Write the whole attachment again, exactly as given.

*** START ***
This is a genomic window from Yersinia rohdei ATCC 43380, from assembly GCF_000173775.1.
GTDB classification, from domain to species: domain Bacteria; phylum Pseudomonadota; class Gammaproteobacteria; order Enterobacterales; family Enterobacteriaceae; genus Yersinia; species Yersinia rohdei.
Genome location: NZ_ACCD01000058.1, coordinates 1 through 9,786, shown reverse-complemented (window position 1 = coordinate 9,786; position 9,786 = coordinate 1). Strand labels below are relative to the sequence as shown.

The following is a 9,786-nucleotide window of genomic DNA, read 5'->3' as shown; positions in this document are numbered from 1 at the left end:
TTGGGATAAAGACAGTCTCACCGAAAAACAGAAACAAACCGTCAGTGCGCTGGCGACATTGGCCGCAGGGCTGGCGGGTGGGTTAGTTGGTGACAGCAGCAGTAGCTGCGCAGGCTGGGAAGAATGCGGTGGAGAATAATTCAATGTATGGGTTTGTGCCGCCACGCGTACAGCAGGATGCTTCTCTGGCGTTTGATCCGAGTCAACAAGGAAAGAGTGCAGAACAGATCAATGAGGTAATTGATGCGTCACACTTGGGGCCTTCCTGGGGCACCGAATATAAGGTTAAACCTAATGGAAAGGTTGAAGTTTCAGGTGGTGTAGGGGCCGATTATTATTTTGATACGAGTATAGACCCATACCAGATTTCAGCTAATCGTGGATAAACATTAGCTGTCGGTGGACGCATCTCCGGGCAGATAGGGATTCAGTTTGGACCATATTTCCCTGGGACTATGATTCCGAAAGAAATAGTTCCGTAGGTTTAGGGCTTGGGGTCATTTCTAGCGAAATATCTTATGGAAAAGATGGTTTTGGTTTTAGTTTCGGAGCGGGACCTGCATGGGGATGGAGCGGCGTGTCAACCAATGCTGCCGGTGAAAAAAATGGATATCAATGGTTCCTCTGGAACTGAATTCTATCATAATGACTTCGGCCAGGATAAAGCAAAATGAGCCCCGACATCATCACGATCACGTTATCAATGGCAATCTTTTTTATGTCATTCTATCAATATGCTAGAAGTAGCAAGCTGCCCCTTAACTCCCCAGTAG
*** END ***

This is a genomic window from Yersinia rohdei ATCC 43380, from assembly GCF_000173775.1.
GTDB classification, from domain to species: domain Bacteria; phylum Pseudomonadota; class Gammaproteobacteria; order Enterobacterales; family Enterobacteriaceae; genus Yersinia; species Yersinia rohdei.
Genome location: NZ_ACCD01000058.1, coordinates 1 through 9,786, shown reverse-complemented (window position 1 = coordinate 9,786; position 9,786 = coordinate 1). Strand labels below are relative to the sequence as shown.

The following is a 9,786-nucleotide window of genomic DNA, read 5'->3' as shown; positions in this document are numbered from 1 at the left end:
TTGGGATAAAGACAGTCTCACCGAAAAACAGAAACAAACCGTCAGTGCGCTGGCGACATTGGCCGCAGGGCTGGCGGGTGGGTTAGTTGGTGACAGCAGCAGTAGCTGCGCAGGCTGGGAAGAATGCGGTGGAGAATAATTCAATGTATGGGTTTGTGCCGCCACGCGTACAGCAGGATGCTTCTCTGGCGTTTGATCCGAGTCAACAAGGAAAGAGTGCAGAACAGATCAATGAGGTAATTGATGCGTCACACTTGGGGCCTTCCTGGGGCACCGAATATAAGGTTAAACCTAATGGAAAGGTTGAAGTTTCAGGTGGTGTAGGGGCCGATTATTATTTTGATACGAGTATAGACCCATACCAGATTTCAGCTAATCGTGGATAAACATTAGCTGTCGGTGGACGCATCTCCGGGCAGATAGGGATTCAGTTTGGACCATATTTCCCTGGGACTATGATTCCGAAAGAAATAGTTCCGTAGGTTTAGGGCTTGGGGTCATTTCTAGCGAAATATCTTATGGAAAAGATGGTTTTGGTTTTAGTTTCGGAGCGGGACCTGCATGGGGATGGAGCGGCGTGTCAACCAATGCTGCCGGTGAAAAAAATGGATATCAATGGTTCCTCTGGAACTGAATTCTATCATAATGACTTCGGCCAGGATAAAGCAAAATGAGCCCCGACATCATCACGATCACGTTATCAATGGCAATCTTTTTTATGTCATTCTATCAATATGCTAGAAGTAGCAAGCTGCCCCTTAACTCCCCAGTAG